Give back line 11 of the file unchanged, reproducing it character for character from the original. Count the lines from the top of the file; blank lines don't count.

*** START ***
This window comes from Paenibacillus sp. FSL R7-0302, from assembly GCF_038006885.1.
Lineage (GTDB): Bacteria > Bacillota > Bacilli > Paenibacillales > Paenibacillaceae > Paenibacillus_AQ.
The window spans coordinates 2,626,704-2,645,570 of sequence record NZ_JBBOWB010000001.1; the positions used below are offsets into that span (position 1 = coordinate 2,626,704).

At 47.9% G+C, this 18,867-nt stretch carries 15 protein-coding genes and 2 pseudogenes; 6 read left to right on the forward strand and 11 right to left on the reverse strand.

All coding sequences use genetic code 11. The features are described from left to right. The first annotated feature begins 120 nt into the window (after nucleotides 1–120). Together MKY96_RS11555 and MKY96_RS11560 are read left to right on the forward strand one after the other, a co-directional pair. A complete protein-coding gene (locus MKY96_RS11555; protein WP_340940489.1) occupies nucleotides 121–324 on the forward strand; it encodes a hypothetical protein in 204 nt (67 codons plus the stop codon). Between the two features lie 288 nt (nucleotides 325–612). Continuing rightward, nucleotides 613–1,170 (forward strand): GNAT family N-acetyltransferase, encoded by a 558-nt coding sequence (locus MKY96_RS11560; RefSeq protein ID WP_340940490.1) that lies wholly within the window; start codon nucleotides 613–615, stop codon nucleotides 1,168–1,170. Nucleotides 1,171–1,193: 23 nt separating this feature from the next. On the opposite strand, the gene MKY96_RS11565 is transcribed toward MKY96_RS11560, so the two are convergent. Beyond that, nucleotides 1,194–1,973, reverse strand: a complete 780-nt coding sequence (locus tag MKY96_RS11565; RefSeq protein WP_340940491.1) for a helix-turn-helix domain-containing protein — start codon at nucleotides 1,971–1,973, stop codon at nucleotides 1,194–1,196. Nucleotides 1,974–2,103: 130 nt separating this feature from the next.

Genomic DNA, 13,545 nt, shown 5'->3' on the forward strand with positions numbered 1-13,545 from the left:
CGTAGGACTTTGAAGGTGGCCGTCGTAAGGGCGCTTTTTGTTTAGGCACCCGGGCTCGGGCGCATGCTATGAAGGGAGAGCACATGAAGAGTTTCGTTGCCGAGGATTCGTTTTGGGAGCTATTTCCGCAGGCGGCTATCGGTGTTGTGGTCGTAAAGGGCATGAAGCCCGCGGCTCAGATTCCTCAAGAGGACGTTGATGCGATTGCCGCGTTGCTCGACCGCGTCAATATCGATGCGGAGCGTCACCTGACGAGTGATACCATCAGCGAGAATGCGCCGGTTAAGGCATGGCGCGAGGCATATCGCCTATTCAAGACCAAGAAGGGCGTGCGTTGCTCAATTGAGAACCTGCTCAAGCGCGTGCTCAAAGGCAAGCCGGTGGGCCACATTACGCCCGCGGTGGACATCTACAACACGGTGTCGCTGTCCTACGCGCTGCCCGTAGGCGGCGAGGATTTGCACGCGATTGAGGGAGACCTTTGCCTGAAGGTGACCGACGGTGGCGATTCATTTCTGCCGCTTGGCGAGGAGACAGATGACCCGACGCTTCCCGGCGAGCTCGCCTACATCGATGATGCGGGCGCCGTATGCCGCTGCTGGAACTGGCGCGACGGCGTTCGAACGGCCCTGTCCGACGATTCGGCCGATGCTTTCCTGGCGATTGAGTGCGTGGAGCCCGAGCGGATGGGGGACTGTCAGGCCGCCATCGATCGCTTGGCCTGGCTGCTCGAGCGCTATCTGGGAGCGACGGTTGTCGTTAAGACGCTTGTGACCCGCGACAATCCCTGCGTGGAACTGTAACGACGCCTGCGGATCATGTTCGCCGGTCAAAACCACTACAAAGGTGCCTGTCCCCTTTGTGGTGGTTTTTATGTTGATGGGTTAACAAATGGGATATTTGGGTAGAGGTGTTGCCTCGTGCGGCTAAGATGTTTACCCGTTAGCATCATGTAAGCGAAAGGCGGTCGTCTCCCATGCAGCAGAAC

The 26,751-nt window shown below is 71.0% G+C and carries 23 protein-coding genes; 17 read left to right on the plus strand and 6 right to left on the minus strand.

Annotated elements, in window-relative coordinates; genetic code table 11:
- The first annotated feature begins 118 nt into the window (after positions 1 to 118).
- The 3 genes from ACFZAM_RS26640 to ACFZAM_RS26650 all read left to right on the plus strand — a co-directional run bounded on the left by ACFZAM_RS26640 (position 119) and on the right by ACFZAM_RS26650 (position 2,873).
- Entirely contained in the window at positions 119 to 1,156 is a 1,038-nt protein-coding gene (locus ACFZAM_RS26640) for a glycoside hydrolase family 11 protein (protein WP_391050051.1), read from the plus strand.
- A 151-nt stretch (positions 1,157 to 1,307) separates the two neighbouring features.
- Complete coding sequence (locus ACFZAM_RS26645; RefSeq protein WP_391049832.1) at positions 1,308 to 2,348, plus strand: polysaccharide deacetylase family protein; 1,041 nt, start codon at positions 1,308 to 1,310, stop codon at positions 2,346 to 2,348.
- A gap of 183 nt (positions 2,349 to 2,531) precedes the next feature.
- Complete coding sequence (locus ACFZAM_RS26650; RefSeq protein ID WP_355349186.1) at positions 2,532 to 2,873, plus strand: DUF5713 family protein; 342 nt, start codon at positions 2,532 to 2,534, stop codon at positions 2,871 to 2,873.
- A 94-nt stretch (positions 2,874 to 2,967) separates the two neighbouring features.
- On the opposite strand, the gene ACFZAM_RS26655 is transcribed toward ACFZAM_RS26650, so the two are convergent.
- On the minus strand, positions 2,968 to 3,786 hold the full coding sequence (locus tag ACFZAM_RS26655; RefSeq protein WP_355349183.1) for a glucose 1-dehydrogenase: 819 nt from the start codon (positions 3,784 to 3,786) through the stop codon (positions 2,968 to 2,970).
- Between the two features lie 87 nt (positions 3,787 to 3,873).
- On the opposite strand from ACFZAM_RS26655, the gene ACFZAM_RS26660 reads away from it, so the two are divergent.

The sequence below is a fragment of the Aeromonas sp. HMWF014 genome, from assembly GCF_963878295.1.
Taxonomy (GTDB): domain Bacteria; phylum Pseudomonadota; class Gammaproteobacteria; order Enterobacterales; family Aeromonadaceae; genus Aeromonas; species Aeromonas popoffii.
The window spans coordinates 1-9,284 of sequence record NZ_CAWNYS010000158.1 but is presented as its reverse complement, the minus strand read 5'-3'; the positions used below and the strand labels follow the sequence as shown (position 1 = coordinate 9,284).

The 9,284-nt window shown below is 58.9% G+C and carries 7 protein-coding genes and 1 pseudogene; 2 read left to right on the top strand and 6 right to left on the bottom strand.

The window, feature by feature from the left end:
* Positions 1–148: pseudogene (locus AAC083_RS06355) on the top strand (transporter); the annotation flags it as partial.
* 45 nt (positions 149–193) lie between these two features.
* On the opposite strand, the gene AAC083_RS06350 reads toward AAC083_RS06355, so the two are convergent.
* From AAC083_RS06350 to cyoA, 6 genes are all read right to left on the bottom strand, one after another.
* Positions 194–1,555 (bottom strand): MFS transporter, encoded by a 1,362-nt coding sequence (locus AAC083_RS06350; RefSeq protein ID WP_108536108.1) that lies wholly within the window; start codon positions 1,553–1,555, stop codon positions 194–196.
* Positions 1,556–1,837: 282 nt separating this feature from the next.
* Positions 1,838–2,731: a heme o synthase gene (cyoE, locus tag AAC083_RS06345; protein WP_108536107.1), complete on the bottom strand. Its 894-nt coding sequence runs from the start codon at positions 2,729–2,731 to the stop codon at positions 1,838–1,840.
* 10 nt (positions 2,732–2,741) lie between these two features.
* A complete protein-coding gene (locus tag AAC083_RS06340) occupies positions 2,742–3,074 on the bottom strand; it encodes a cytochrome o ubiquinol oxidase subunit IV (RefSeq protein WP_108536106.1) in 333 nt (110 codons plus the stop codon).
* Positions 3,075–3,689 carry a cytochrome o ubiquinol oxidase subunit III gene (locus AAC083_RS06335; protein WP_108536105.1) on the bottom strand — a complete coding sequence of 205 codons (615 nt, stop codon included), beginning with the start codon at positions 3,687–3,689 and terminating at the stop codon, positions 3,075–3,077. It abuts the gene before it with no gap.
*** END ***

- The 3 genes from ACFZAM_RS26640 to ACFZAM_RS26650 all read left to right on the plus strand — a co-directional run bounded on the left by ACFZAM_RS26640 (position 119) and on the right by ACFZAM_RS26650 (position 2,873).